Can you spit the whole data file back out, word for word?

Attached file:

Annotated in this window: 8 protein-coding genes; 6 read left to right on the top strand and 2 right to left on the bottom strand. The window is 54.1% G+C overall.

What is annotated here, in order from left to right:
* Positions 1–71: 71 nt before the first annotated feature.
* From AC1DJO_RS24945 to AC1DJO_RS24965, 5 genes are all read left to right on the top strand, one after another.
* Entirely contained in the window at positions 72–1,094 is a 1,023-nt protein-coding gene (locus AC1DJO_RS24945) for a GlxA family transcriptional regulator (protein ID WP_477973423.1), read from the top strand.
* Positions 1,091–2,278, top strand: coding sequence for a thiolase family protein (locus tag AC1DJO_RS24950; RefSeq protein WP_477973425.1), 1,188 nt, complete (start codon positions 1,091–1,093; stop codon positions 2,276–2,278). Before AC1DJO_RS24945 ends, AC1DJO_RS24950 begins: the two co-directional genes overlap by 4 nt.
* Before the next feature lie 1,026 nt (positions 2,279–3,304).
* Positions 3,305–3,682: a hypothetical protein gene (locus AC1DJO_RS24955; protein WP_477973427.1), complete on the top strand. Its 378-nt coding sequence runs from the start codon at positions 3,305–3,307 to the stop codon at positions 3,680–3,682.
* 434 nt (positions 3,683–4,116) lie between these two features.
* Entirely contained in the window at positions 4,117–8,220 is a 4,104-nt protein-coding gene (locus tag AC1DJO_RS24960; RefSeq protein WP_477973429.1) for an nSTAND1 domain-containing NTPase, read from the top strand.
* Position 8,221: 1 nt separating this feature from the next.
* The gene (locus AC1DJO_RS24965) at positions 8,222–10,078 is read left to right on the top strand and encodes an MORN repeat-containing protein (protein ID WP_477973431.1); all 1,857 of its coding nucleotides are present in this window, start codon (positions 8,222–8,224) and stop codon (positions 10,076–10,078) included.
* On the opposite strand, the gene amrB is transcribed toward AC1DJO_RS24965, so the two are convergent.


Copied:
Annotated in this window: 8 protein-coding genes; 6 read left to right on the top strand and 2 right to left on the bottom strand. The window is 54.1% G+C overall.

What is annotated here, in order from left to right:
* Positions 1–71: 71 nt before the first annotated feature.
* From AC1DJO_RS24945 to AC1DJO_RS24965, 5 genes are all read left to right on the top strand, one after another.
* Entirely contained in the window at positions 72–1,094 is a 1,023-nt protein-coding gene (locus AC1DJO_RS24945) for a GlxA family transcriptional regulator (protein ID WP_477973423.1), read from the top strand.
* Positions 1,091–2,278, top strand: coding sequence for a thiolase family protein (locus tag AC1DJO_RS24950; RefSeq protein WP_477973425.1), 1,188 nt, complete (start codon positions 1,091–1,093; stop codon positions 2,276–2,278). Before AC1DJO_RS24945 ends, AC1DJO_RS24950 begins: the two co-directional genes overlap by 4 nt.
* Before the next feature lie 1,026 nt (positions 2,279–3,304).
* Positions 3,305–3,682: a hypothetical protein gene (locus AC1DJO_RS24955; protein WP_477973427.1), complete on the top strand. Its 378-nt coding sequence runs from the start codon at positions 3,305–3,307 to the stop codon at positions 3,680–3,682.
* 434 nt (positions 3,683–4,116) lie between these two features.
* Entirely contained in the window at positions 4,117–8,220 is a 4,104-nt protein-coding gene (locus tag AC1DJO_RS24960; RefSeq protein WP_477973429.1) for an nSTAND1 domain-containing NTPase, read from the top strand.
* Position 8,221: 1 nt separating this feature from the next.
* The gene (locus AC1DJO_RS24965) at positions 8,222–10,078 is read left to right on the top strand and encodes an MORN repeat-containing protein (protein ID WP_477973431.1); all 1,857 of its coding nucleotides are present in this window, start codon (positions 8,222–8,224) and stop codon (positions 10,076–10,078) included.
* On the opposite strand, the gene amrB is transcribed toward AC1DJO_RS24965, so the two are convergent.